Though traumatized from the accident, this did not prevent her from training for upcoming competitions. In 1999, she would be the country’s flag-bearer for the Pan American Games as well as be chosen as the United States Olympic Committee’s Triathlete of the Year. She would also place second in the 1999 Hawaii Ironman.

But her challenges were evidently not over yet. At one race, she had a terrible bike fall that caused damage to her collarbone, one that was severe enough for her to not finish, her very first DNF in her then 17-year elite career. As if that was not enough, she would test positive for thyroid cancer and be under a six-hour surgery to remove the cancerous cells in December 1999.

In 2000, Smyers boldly tried out for the US Triathlon Olympic Team though was unsuccessful in her bid. In 2001, she would be declared the USA Triathlon National Champion.

Smyers would continue to race professionally and receive prestigious awards. in 2009, she would be inducted to the USA Triathlon Hall of Fame to honor her numerous contributions to the sport of triathlon.

For a great podcast interview with Karen Smyers, visit the “Legends of Triathlon” podcast.

Sources:

She’s Always on the Move

Karen Smyers Biography

A few thoughts from Karen Smyers, Hall of Famer

Famous Triathletes: Julie Moss

Hawaii Ironman did not immediately become popular. The inaugural race only attracted over a dozen brazen folks. Though the number of competitors doubled the following year in 1979, half of them backed out due to stormy weather. It wasn’t until 1980 that more than a hundred competitors signed up, all thanks to the Sports Illustrated article about Tom Warren. But what really brought the event to world renown was broadcast media’s coverage of Julie Moss.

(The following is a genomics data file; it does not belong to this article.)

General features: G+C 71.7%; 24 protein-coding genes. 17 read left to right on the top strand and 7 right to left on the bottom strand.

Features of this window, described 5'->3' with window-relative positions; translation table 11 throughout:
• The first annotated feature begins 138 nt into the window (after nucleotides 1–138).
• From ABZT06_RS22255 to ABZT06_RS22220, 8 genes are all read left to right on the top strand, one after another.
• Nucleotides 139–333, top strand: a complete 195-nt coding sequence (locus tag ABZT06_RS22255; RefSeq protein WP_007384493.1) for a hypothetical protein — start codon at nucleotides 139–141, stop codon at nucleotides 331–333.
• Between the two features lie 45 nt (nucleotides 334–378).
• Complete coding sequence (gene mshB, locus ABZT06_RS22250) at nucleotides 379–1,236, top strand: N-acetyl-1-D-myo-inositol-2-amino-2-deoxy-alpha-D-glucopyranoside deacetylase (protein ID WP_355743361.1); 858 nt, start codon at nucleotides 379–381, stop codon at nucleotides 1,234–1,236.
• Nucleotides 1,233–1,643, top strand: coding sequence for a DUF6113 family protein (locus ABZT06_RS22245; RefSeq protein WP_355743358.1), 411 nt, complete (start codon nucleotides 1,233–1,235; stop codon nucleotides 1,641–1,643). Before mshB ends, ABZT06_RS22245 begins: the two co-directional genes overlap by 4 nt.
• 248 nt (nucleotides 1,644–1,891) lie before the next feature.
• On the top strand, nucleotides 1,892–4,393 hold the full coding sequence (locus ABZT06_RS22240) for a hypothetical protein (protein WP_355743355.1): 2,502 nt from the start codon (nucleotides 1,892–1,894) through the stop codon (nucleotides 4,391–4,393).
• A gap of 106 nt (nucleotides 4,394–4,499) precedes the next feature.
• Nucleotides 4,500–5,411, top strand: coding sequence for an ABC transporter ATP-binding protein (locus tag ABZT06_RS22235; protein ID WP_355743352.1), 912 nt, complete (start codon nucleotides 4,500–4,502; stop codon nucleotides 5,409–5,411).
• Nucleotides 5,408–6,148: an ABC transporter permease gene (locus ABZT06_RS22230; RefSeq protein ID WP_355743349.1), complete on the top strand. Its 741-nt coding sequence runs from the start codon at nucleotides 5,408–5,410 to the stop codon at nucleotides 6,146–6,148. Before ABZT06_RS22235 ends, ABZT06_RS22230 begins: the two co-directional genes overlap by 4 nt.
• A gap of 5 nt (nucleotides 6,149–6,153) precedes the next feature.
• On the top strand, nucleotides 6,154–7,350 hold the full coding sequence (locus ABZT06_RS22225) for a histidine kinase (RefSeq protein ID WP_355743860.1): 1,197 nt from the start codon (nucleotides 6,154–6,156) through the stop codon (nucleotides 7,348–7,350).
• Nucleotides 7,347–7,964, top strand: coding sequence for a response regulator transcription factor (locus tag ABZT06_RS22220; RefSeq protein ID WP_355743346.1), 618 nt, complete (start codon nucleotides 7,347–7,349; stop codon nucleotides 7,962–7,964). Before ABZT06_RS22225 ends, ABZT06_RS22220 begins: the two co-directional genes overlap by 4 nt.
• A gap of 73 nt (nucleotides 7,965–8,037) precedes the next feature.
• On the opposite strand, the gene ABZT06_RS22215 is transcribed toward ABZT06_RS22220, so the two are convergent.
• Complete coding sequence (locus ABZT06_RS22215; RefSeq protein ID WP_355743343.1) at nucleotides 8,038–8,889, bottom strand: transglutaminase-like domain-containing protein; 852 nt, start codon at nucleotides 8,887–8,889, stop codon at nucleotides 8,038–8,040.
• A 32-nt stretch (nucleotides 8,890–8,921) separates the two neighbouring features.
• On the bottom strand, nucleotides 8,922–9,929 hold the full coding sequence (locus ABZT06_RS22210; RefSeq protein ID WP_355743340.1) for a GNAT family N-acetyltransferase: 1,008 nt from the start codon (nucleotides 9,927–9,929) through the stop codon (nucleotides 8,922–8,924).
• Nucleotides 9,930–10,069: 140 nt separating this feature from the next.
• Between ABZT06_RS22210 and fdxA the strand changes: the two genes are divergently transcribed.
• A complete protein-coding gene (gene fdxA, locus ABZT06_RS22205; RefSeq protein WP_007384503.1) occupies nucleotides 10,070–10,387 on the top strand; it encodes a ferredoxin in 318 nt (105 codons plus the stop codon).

Julie Moss(image via einestages.spiegel.de)

Julie Moss
(image via einestages.spiegel.de)

Who is Julie Moss?

Hawaii Ironman may have been started by a group of fiercely athletic military men, but not all pioneer triathletes are hard core sporty folks. Julie Moss is one such example. Then a graduate student in 1982, her passion was surfing. But aside from this, she was not really into competitive sports.

She flew to Hawaii for two reasons. First, she wanted to experience firsthand the rigors of this race for she was doing a thesis on the training and physiological requirements of endurance sports. Second, joining the Hawaii Ironman was her way of bonding with her then-boyfriend Reed Gregerson, a triathlete. As it would turn out, her participation in the race will prove to be pivotal, both for her and for the sport of triathlon.

Race preparation

Moss firmly believes that she works most efficient when under pressure. So instead of going into training as soon as she and Gregerson signed up, she didn’t start until 20 weeks from the race. Her first plunge into training was a half-Ironman triathlon in Santa Barbara, California in September 1981, where she did fairly well. She then proceeded to join the December 1981 Oakland marathon, one that ended in disappointment after experiencing exhaustion and dehydration at mile 20 of the course.

She almost decided not to pursue the big race when on Christmas eve, Gregerson broke up with her. Though devastated, the desire to graduate was more urgent. After all, her mother who works as a teacher and put her through school single-handedly had already put a lot of money into her Kona race. So instead of sulking, she did a race in Mission Bay in San Diego, California in January 1982 to further prepare.